# $A\times B$ are in the same measure if A and B are in different measures

So I have $A \in M_{m_1}$ and $B \in M_{m_2}$ and I am trying to prove that $A\times B \in M_{m_1+m_2}$. I have that $A\times B \in \mathbb R^{m_1+m_2}$. I also have that $A \times B = (A \times \mathbb R^{m_1})\cap(\mathbb R^{m_2} \times B)$ and that $A=H\cup T$ where $|T|=0$ and H is an $F_\sigma$ set.

I have started by using the definition of measurable which, in short, is if $A \subset B$ and $A,B\in \mathbb R^n$ then there is $\epsilon > 0$ such that $|B-A|<\epsilon$ then $A\epsilon M_n$, but I am struggling to get past that. If I use the definition then I can say there is some $X\in \mathbb R^{m_1+m_2}$, but then I have to somehow show that $|X-A\times B|<\epsilon$.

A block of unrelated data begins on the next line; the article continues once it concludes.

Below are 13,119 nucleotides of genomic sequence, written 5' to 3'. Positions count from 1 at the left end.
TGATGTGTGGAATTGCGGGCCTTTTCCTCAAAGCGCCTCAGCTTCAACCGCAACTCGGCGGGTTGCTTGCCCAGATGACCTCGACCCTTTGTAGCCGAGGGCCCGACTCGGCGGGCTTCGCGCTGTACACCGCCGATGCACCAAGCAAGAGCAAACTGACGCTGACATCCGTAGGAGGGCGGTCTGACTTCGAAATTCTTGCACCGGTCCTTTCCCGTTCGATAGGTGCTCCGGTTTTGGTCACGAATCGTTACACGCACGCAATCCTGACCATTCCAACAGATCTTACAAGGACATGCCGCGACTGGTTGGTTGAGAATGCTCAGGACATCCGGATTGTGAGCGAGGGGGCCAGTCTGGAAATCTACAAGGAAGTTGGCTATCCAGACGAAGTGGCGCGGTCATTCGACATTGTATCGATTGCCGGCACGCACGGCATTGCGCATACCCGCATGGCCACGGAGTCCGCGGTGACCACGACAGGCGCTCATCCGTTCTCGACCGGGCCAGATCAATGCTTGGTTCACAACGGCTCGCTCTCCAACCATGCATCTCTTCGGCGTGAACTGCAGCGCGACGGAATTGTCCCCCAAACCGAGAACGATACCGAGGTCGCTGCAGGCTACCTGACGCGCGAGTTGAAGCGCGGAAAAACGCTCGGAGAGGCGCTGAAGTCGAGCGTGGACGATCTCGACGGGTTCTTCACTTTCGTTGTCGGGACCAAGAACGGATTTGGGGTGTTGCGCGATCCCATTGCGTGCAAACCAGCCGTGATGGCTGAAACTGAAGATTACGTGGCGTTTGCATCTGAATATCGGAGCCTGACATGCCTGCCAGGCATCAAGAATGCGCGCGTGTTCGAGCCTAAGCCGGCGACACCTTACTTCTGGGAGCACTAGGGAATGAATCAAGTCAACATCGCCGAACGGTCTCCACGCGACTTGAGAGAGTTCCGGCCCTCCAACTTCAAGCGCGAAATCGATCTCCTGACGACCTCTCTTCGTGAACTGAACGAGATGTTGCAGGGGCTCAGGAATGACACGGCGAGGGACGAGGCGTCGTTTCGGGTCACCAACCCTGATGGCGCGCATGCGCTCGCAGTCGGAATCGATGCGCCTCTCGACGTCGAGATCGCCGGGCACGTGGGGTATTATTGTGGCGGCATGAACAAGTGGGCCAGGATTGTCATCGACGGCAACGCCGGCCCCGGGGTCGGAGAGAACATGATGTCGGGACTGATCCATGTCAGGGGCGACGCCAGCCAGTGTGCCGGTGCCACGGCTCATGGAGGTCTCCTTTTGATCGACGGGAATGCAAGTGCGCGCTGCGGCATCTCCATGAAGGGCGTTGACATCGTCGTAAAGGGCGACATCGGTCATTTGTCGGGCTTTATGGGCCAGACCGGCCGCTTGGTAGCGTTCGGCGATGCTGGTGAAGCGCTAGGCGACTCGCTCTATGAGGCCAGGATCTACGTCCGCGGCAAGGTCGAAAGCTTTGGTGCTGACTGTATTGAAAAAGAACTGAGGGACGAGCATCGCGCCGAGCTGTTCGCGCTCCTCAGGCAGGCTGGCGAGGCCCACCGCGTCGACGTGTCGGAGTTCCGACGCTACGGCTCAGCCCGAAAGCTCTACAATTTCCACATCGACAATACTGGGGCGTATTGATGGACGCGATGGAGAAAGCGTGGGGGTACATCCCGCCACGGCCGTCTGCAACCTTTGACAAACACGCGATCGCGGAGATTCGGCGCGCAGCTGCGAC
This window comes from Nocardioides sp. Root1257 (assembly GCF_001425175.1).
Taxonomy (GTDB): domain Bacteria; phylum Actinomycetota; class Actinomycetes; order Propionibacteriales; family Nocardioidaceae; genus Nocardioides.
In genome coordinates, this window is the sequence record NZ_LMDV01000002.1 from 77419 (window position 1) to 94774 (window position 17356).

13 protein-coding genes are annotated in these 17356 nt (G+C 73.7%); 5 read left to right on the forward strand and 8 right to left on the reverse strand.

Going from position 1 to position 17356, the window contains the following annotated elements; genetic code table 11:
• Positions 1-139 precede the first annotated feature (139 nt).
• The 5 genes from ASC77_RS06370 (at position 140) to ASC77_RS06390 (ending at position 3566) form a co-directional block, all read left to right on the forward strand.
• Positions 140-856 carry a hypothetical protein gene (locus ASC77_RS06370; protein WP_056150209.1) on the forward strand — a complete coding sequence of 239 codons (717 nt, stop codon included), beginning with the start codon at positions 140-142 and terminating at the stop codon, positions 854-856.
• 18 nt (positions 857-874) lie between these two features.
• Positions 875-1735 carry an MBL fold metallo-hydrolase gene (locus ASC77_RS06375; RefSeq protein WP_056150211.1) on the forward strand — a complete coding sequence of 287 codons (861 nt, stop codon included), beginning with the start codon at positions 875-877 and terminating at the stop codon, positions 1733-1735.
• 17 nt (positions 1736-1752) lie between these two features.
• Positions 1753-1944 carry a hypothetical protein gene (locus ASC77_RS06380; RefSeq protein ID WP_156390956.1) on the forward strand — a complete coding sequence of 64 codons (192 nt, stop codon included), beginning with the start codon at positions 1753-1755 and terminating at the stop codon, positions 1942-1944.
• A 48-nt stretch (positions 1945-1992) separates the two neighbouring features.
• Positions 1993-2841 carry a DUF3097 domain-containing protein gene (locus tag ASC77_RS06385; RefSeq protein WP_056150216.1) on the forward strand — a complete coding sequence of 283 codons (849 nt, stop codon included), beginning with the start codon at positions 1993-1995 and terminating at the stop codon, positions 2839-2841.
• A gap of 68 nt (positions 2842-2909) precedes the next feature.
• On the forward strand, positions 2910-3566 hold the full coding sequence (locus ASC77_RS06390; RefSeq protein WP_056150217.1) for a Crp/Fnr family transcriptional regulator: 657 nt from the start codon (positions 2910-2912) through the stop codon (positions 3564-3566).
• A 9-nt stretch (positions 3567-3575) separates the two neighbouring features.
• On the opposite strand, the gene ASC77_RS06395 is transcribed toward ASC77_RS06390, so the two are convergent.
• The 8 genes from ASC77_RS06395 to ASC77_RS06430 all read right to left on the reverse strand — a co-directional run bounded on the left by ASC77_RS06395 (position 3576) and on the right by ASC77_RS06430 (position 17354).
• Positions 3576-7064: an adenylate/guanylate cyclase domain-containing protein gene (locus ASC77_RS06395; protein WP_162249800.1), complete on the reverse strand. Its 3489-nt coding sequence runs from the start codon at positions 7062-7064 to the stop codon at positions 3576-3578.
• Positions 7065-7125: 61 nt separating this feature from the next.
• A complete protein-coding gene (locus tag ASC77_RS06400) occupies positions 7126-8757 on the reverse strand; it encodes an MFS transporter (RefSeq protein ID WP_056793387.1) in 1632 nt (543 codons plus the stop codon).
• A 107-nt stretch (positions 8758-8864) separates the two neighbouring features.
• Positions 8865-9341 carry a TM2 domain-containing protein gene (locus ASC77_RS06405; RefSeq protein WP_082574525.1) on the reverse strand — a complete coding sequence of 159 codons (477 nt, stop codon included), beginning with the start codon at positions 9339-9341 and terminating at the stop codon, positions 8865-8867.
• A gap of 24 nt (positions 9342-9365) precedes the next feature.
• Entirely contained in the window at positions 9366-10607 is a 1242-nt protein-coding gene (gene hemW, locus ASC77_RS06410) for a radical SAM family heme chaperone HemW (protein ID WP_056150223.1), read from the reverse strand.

Does anyone have some suggestions as how to proceed?

Edit: $M_m$ is the Lebesgue measure and $A \in M_{m}$ means $A$ is Lebesgue measurable.

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 What are $M_{m_1}$ and $M_{m_2}$? Also, you should proofread this carefully since I think you are mixing up $\in$ and $\subset$. – Nate Eldredge Sep 18 '12 at 23:39